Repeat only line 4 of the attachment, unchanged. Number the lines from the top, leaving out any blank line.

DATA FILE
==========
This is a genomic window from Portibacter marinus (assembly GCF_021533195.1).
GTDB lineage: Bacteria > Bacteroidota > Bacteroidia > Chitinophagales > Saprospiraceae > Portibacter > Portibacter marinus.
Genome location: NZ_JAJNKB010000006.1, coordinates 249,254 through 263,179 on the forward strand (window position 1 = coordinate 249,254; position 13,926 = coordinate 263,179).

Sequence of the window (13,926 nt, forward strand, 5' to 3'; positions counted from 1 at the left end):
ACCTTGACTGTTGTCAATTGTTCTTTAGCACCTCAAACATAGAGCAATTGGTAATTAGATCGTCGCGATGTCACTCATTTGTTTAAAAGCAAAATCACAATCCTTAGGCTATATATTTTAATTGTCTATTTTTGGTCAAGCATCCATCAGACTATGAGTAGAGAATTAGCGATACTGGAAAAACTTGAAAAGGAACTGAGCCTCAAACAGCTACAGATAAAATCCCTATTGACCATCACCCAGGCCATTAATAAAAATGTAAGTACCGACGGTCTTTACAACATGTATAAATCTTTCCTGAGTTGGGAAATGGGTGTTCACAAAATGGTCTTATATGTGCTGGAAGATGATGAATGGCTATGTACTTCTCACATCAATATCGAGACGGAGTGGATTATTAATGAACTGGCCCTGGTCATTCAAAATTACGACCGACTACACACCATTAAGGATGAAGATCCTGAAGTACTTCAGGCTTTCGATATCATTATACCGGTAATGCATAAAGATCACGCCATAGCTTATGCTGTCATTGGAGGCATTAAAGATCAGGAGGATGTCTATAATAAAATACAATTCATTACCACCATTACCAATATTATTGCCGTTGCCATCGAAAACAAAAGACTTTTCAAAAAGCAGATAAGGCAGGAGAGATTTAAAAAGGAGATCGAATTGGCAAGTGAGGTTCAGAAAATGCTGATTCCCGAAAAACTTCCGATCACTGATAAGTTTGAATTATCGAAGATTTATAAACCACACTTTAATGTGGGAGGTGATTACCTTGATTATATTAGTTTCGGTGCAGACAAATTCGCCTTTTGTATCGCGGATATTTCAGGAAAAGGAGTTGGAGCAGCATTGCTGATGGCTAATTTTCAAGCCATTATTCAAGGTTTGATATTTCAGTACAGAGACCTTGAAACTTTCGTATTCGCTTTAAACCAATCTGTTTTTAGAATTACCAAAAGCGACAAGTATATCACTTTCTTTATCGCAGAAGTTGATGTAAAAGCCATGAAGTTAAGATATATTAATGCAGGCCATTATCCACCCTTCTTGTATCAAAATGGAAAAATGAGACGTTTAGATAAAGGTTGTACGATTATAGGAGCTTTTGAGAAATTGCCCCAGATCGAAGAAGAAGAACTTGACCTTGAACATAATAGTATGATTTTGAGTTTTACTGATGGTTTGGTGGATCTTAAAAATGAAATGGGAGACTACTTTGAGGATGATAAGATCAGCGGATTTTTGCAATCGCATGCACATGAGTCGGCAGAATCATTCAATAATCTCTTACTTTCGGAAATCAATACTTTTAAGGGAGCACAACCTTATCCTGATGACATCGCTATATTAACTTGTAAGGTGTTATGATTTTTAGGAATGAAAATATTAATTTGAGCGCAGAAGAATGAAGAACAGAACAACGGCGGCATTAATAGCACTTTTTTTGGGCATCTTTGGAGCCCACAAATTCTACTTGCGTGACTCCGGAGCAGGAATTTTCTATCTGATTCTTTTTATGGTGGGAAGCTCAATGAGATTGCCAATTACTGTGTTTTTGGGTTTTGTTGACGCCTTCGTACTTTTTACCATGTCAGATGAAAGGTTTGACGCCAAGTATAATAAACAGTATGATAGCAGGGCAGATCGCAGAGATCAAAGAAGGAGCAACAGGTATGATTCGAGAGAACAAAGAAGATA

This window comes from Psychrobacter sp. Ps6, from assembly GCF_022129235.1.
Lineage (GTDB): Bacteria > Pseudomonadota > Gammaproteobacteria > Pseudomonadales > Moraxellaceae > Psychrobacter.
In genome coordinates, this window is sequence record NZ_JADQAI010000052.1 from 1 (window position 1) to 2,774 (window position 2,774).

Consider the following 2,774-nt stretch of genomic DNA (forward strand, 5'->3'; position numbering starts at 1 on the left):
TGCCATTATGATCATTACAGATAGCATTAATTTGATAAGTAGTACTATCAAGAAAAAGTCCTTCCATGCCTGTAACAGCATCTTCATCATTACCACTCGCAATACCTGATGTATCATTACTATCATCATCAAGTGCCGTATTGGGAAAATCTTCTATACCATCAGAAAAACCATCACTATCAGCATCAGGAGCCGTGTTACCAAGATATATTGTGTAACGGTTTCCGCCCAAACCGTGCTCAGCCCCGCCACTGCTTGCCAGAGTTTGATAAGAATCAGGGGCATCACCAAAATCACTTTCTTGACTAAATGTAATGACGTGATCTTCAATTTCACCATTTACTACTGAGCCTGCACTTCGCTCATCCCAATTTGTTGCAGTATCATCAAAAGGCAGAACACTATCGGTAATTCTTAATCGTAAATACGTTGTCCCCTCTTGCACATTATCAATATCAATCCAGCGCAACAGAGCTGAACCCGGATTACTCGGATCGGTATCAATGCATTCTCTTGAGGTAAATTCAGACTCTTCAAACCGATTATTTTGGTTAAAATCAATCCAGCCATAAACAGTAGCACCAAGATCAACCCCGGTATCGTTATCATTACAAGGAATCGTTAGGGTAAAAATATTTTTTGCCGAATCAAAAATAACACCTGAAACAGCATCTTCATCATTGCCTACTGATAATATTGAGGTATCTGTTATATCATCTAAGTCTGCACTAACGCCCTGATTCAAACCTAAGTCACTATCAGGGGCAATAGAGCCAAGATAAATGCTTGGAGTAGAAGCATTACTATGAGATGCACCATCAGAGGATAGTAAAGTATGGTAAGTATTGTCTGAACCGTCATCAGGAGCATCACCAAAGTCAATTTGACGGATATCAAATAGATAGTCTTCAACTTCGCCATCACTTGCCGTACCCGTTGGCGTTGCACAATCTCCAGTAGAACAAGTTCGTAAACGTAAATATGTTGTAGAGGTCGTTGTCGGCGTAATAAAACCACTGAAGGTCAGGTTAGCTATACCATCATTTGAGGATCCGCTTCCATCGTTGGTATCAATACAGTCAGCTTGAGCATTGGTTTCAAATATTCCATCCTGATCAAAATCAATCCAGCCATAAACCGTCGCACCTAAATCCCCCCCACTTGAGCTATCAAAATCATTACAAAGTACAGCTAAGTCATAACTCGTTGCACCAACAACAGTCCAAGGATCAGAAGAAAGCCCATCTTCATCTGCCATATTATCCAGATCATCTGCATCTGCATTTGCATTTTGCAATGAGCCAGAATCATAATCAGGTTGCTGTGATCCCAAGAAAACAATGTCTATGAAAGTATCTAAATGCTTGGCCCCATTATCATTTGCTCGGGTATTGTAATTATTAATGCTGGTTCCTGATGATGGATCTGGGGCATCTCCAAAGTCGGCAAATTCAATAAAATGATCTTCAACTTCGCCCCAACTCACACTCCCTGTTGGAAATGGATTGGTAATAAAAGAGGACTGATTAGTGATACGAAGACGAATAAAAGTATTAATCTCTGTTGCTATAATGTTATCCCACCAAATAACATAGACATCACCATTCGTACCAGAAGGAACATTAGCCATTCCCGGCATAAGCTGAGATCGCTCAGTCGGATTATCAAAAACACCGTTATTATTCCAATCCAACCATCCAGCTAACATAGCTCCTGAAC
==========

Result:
Sequence of the window (13,926 nt, forward strand, 5' to 3'; positions counted from 1 at the left end):